Aug 24, 2016 | By Alec

Ceramic has never been hotter within the 3D printing community, but clay 3D printing is sadly limited to just a handful of specialized 3D printers. In that respect, the undisputed benchmark in clay 3D printing is the LUTUM 3D printer series by Dutch pioneers VormVrij 3D, who just unveiled their second generation hardware. But as it turns out, ceramic can be brought to DIY open source 3D printing too, as artist and Assistant Professor of Graphic Design at Appalachian State University Taekyeom Lee just proved. He has built his very own ceramic delta 3D printer, based on RepRap principles, and is creating gorgeous typographic art with it.

As Lee reveals to, this remarkable project grew out of his academic research interests. Fascinated by unconventional methods to create 3D type, he is exploring the development of digital fabrication and typographic practices in the post-digital age with the goal of realizing new, tangible 3D production methods. As part of those studies, 3D printing quickly appeared and about a year ago, he set out to combine typography, ceramic and 3D printing. “Especially, desktop 3D printing drew my attention because I do not need a space and equipment for a clay studio. I can make more intricate and variety of modular designs with the new tool,” he explains.

The great thing about this approach is that Lee is not grounded in ceramics, as the same principles can be applied to other materials as well – even sugar icing. “My creative practice is not close to traditional ceramics. I made my own new tools to make something I was not able to make with my own hands and blur the boundaries between different areas,” he says. “Also, I have printed different types of clay bodies: white clay, stoneware, earthenware, porcelain, and even Precious Metal Clay, copper clay.”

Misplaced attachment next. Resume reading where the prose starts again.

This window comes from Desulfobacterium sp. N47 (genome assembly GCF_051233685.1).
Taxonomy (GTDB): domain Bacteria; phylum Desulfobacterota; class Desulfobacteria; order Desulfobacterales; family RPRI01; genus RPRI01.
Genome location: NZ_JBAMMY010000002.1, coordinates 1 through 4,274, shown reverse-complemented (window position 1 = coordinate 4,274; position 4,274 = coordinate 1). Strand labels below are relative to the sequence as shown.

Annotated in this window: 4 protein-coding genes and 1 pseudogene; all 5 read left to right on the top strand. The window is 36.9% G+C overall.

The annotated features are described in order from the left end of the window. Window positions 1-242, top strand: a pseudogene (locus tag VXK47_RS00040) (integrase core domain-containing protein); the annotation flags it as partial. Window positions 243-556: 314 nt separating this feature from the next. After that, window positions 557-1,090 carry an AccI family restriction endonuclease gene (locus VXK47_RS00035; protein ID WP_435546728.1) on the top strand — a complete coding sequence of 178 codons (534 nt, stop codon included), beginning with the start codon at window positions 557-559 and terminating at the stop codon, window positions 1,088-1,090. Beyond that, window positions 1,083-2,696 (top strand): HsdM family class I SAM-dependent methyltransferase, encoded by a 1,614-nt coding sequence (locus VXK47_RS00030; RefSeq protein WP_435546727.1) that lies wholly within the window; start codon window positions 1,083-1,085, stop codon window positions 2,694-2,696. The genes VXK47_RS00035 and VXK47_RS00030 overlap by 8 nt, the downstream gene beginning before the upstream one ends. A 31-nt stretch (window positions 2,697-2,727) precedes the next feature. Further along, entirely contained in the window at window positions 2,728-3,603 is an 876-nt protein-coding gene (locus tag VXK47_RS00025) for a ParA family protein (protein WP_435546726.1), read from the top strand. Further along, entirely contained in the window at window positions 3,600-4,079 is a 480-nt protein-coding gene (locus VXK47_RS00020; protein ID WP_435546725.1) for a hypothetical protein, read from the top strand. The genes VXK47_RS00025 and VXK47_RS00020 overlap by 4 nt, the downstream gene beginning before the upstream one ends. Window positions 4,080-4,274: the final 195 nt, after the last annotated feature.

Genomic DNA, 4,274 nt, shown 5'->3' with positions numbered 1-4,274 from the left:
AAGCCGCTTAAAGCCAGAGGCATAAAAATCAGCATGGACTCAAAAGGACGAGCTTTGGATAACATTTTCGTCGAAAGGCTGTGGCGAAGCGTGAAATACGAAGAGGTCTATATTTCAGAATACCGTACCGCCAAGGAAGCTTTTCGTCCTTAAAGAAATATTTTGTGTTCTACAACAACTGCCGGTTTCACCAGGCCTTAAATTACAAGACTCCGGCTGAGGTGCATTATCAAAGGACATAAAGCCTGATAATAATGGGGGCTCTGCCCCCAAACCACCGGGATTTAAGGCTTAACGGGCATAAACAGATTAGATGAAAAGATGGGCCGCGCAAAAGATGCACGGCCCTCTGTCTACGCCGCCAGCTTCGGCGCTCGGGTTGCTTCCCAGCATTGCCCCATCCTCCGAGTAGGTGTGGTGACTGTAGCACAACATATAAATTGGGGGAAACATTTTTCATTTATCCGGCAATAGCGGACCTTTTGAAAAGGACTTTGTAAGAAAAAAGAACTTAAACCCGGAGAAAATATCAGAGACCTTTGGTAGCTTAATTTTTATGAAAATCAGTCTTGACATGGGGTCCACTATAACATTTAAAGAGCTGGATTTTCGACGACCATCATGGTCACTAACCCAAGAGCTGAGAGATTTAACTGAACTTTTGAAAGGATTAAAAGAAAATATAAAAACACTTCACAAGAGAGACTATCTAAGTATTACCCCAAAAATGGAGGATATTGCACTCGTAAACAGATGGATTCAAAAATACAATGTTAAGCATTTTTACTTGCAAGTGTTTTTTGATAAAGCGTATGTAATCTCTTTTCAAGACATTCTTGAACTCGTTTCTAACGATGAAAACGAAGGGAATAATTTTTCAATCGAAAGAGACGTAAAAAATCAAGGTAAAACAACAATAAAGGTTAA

But building a 3D printer is by no means an easy task. About a year ago, Lee first purchased a DIY 3D printer kit and started playing with open source delta possibilities. While fascinated by the RepRap ability to replicate itself, this obviously doesn’t work in clay so Lee had to take matters in his own hands. “Simply put, I made my own tools to make something I was not able to make with my own hands,” he says.

This was eventually followed by a scaled-up RepRap-inspired 3D printer than can print small and medium objects (up to 300mm tall with a diameter of 300mm), made from numerous off-the-shelf parts, laser cut plexiglass and an Arduino. This was followed by the arduous task of teaching himself how to calibrate the 3D printer. “I tested more than 40 different firmwares. It was a tedious job to test many different configurations. On Sunday, October 25, 2015, I solved the problem and my printer began working properly. I tested calibration with a pen and paper. The first word I wrote with my printer was ‘HI’,” he recalls. Earlier this summer, he also developed a new extruder that required him to test 56 different screws and 8 housings over a three week period.

As Lee found out, a lack of engineering and material knowledge really slowed down the project. “It was not easy to teach myself how to build my own 3D printer and clay extruder. However, I am a natural-born maker. I begin with an ambitious idea and am willing to deal with endless troubleshooting. I learn something from every failure and success,” he says.